Written By: Joe Webster / Photo By: Josh Thelin
How you set up your leader and knowing when to use what leader design will make all the difference in how a fly casts and also how fast or slow your fly and leader setup might sink. There are no finite rules about leader set up but there are definitely some helpful guidelines to follow. In this article, we hope to at least help point you in the right direction. We will break it down by type of fly line as they generally require different set ups.
Leaders used for floating lines will generally be longer in length than those used on intermediate and sinking lines. Floating lines in the striped bass world are most commonly used for sight fishing in skinny water scenarios or for throwing top water flies like poppers or gurglers. Both of these scenarios require very different leader set ups. For sight fishing scenarios and in dealing with spooky fish it is important to keep your fly line as far away from the fish as possible. This means running a long leader, sometimes 12-15ft. Often smaller shrimp and crab flies are used in these situations, very similar to targeting bonefish or permit on flats so a leader that is capable of turning over a large heavy and air resistant fly is not a requirement. With this being said a leader that tapers down to a 12lbs or 16lbs is common place with striped bass flats anglers, if anything just to match up with the smaller sized offerings being presented (tippet should always be matched to the size of a fly and not used for its pound test rating). A very useful and versatile way of achieving this is to start with a 7ft 25-30lb tapered RIO Striped Bass Leader and continue the taper down to the desired tippet size. 6ft-7ft is about as short as you would want to go using a floating line and that 7ft mark at around 30lbs is a good tool for throwing decent sized poppers and bigger baitfish patterns. The major advantage to starting with a shorter heavier leader and adding lighter tippet to the end is that it allows you to cover a greater spectrum of flies rather than using a longer leader to start with. A situation that is common is that you may be walking a beach or flat searching for shadows, and all the sudden 100ft down the shore a heavy top water feed occurs. And what better to do than throw an air resistant foam popper in that situation? Nothing. And guess what an air resistant foam popper generally requires? Well a shorter heavier leader. In this scenario you can simply cut off your small fly and light tippet, quickly attach a popper, and still be there in time. The opposite of this also works where if you're throwing a 12" eel pattern at night on a floating line with a shorter heavier leader and the sun comes up and its time to switch to sight fishing, you can simply add on more tippet material to cater to the situation. This can also be accomplished by building your own short stout leader and adding tippet to that but this does require more knots and connection points that can fail.
With intermediate lines there are definitely situations where both a long and short leader have their place. Intermediate lines are great tools for large heavy flies and to turn over a fly like this, a shorter heavier leader is required. The bigger, heavier and more wind resistant the fly, the shorter and heavier the leader should be (this is applicable in all fishing scenarios). Intermediate lines are also great tools for sight fishing where a longer more presentation based leader would be used. In some cases, with some of the new multi density lines that feature a short clear intermediate tip, you can essentially treat them like floating lines. An advantage to many intermediate lines is that they feature a clear tip that helps with the spook factor of a fly line and you may be able to buy a bite with a leader that otherwise would may be a foot or two too short. I would say intermediate lines are usually the most forgiving as far as leader set ups go just so long as your tippet is matched well to the size of your fly.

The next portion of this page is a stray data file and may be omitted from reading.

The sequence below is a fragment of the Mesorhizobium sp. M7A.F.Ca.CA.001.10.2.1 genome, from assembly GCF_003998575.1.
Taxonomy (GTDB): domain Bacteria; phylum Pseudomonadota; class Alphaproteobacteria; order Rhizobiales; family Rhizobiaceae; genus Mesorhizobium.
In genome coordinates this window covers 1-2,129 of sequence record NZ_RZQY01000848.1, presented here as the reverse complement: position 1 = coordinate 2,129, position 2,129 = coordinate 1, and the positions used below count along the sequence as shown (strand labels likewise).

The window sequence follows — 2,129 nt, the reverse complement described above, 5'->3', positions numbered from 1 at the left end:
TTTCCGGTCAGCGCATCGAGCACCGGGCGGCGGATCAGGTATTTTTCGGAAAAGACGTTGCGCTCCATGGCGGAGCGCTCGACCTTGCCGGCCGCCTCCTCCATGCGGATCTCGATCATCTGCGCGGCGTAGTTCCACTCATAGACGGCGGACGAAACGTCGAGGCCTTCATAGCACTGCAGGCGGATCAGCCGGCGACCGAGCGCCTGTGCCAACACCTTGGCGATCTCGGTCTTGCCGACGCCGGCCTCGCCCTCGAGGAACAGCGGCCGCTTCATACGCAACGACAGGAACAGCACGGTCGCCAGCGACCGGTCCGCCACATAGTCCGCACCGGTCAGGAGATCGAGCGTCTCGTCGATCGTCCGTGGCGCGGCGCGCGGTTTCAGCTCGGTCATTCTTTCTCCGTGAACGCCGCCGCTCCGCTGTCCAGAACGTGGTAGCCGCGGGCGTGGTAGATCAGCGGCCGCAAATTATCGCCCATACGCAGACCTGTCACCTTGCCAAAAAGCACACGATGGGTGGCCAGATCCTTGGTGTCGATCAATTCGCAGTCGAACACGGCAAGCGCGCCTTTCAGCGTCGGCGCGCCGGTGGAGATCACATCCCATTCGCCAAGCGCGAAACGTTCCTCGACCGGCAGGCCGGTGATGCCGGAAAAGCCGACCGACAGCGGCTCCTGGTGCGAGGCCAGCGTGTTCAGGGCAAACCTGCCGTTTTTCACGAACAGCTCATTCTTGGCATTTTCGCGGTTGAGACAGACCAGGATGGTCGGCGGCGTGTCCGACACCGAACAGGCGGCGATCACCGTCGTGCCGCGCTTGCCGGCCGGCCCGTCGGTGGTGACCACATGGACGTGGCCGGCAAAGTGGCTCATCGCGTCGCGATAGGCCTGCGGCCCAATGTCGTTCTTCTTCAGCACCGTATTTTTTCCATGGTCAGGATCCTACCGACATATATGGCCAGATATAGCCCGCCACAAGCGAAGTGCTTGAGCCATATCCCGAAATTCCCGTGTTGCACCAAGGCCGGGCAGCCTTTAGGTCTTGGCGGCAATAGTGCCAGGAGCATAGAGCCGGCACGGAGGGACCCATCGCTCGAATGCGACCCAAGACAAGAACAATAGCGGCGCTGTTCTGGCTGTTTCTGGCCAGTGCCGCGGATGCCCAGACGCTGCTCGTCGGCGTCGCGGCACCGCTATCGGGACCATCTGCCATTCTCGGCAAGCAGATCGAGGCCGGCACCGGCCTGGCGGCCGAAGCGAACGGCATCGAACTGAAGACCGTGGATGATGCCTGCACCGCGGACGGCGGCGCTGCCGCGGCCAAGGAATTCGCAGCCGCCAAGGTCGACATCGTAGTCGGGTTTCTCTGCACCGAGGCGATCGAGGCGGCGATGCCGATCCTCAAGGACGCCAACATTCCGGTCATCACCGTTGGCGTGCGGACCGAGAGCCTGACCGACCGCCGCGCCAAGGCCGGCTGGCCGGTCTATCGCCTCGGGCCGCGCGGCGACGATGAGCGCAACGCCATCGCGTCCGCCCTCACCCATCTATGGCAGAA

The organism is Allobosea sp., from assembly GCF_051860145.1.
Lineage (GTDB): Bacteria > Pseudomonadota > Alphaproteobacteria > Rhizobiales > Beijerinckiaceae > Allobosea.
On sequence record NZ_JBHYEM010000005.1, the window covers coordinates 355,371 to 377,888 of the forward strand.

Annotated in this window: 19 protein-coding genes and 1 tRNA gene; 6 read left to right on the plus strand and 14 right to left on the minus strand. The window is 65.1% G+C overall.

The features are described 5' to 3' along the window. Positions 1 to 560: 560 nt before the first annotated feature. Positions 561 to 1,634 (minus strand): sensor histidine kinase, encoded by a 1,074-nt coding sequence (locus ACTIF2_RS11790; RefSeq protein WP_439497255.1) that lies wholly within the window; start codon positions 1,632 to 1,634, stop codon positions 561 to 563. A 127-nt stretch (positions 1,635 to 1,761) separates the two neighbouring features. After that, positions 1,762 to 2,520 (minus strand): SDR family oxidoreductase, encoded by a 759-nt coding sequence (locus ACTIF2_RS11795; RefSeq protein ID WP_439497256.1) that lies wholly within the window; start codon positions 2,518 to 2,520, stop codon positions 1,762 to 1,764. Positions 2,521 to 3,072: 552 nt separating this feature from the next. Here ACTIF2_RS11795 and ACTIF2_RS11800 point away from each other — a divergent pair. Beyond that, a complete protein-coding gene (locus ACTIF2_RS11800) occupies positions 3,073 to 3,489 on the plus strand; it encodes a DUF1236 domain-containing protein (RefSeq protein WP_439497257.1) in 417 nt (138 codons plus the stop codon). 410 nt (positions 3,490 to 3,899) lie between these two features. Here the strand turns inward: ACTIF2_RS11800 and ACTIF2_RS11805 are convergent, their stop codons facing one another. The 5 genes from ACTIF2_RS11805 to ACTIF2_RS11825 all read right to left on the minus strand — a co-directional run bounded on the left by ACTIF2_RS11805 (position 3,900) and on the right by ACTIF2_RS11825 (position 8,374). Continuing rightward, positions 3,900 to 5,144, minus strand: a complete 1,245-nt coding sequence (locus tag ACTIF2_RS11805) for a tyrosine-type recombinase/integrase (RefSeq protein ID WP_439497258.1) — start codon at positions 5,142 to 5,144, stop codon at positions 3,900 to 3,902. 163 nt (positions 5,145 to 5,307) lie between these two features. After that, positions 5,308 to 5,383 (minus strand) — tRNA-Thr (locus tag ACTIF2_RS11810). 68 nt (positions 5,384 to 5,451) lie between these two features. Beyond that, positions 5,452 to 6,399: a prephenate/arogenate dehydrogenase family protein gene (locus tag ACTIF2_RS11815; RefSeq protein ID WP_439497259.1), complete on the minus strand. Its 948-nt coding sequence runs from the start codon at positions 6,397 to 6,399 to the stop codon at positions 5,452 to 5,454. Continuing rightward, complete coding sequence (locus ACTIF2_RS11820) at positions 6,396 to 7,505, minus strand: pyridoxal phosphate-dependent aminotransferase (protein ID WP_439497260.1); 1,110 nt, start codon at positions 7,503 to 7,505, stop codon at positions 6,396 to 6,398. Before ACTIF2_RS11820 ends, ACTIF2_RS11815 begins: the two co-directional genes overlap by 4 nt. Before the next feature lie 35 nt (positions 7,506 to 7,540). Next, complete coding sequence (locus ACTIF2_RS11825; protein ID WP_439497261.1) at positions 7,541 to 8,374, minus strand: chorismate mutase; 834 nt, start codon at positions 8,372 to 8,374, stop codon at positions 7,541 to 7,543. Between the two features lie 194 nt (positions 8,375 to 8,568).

Sinking lines for striped bass have always been used but are becoming more popular, and in turn more numerous as years go on. Contrary to popular belief there are certainly situations where longer leaders can be advantageous on these lines. Generally speaking most will say that a sink tip line requires a short 4'-6' section of 20lb-30lb fluorocarbon tippet material that does not require any tapering. And this is true in most scenarios because running too long of a leader will prevent a fly from falling in the water column with the sinking line, especially large buoyant bucktail patterns that are so common in the striped bass world. But a situation where this can actually play to your favor is when fishing over rock piles and sea weed, especially when fishing from a boat. Often times striped bass will hold right tight to rocky shorelines where waves are breaking and getting your fly in the wash right next to shore can be very fruitful. A longer leader will play to your advantage here because if you are casting right up into the wash your fly will be able to ride up above the sea weed and barnacle covered rocks initially, but then slowly be pulled down in the water column following the contour of the bottom. Even if your line may initially drag on some weeds or a rock, your fly will still be hovering above it until reaching coming out from shore closer to the boat where the water is deeper. Another scenario where a longer leader on a sink tip line may be a good call is if you are throwing smaller flies. Anything smaller than a size 1 fly should really be taken below 20lb tippet and in this scenario adding an additional 2'-3' of lighter material can make your fly move much more naturally in the water. A final note on long leader for sink tip lines is for sight fishing in current. Often times around outflows of tidal marshes bass will be rooting around the bottom picking away at shrimp and crabs. Sometimes when the current is too heavy a crab or shrimp fly would normally just get swept away using an intermediate or floating line. However a very useful tip and trick is to fish using a long leader, heavy fly and sink tip line. Just like a trout stream the slowest current is always found along the bottom. Structure like rocks, weeds, and sand humps create current breaks that bass will often use. The surface current is often what messes up sight fishing for bass when there is heavy current present. So what you can do to solve this is keep both your line and fly right on the bottom where the current is the slowest. Why you want to use a long leader in this scenario is because you want to keep the splash of the sink tip away from the fish. Often times flies used here will be right at that size 1 or smaller so tapering down for optimal fly performance is smart here as well. Don't forget that smaller diameter tippets cut through water and sink faster than heavier thicker ones too so the addition of thinner tippet will allow a crab or shrimp to sink to the bottom faster.